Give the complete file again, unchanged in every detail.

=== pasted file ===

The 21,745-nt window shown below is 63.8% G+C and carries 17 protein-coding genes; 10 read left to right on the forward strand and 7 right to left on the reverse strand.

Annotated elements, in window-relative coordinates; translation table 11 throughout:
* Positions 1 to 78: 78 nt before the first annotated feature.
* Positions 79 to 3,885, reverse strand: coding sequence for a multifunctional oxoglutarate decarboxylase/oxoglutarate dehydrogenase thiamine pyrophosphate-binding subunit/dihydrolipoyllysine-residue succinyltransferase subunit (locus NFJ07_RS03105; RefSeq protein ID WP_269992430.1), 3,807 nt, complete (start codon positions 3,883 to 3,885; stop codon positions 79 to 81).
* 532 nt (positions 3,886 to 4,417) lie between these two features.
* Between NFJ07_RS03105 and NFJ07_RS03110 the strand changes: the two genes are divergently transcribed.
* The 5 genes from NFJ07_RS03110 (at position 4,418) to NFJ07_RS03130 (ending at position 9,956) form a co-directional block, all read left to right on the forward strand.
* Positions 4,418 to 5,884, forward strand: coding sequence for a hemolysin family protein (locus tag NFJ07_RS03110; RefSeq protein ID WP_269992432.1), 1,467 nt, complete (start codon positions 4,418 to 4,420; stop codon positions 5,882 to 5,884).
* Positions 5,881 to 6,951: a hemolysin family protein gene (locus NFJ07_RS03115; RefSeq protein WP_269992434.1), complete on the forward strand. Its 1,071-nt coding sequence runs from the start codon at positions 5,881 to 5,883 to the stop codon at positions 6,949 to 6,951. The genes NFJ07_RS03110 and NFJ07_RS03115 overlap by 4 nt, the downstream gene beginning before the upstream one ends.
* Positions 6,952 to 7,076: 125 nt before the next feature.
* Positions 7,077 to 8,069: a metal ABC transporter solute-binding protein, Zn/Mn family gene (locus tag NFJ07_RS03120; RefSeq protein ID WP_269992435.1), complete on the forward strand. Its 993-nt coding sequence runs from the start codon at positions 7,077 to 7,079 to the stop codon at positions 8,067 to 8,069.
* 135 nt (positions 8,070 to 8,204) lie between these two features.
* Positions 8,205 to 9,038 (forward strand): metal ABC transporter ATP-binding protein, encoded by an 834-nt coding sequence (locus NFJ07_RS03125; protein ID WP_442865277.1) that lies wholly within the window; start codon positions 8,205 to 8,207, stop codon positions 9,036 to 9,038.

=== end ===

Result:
The 21,745-nt window shown below is 63.8% G+C and carries 17 protein-coding genes; 10 read left to right on the forward strand and 7 right to left on the reverse strand.

Annotated elements, in window-relative coordinates; translation table 11 throughout:
* Positions 1 to 78: 78 nt before the first annotated feature.
* Positions 79 to 3,885, reverse strand: coding sequence for a multifunctional oxoglutarate decarboxylase/oxoglutarate dehydrogenase thiamine pyrophosphate-binding subunit/dihydrolipoyllysine-residue succinyltransferase subunit (locus NFJ07_RS03105; RefSeq protein ID WP_269992430.1), 3,807 nt, complete (start codon positions 3,883 to 3,885; stop codon positions 79 to 81).
* 532 nt (positions 3,886 to 4,417) lie between these two features.
* Between NFJ07_RS03105 and NFJ07_RS03110 the strand changes: the two genes are divergently transcribed.
* The 5 genes from NFJ07_RS03110 (at position 4,418) to NFJ07_RS03130 (ending at position 9,956) form a co-directional block, all read left to right on the forward strand.
* Positions 4,418 to 5,884, forward strand: coding sequence for a hemolysin family protein (locus tag NFJ07_RS03110; RefSeq protein ID WP_269992432.1), 1,467 nt, complete (start codon positions 4,418 to 4,420; stop codon positions 5,882 to 5,884).
* Positions 5,881 to 6,951: a hemolysin family protein gene (locus NFJ07_RS03115; RefSeq protein WP_269992434.1), complete on the forward strand. Its 1,071-nt coding sequence runs from the start codon at positions 5,881 to 5,883 to the stop codon at positions 6,949 to 6,951. The genes NFJ07_RS03110 and NFJ07_RS03115 overlap by 4 nt, the downstream gene beginning before the upstream one ends.
* Positions 6,952 to 7,076: 125 nt before the next feature.
* Positions 7,077 to 8,069: a metal ABC transporter solute-binding protein, Zn/Mn family gene (locus tag NFJ07_RS03120; RefSeq protein ID WP_269992435.1), complete on the forward strand. Its 993-nt coding sequence runs from the start codon at positions 7,077 to 7,079 to the stop codon at positions 8,067 to 8,069.
* 135 nt (positions 8,070 to 8,204) lie between these two features.
* Positions 8,205 to 9,038 (forward strand): metal ABC transporter ATP-binding protein, encoded by an 834-nt coding sequence (locus NFJ07_RS03125; protein ID WP_442865277.1) that lies wholly within the window; start codon positions 8,205 to 8,207, stop codon positions 9,036 to 9,038.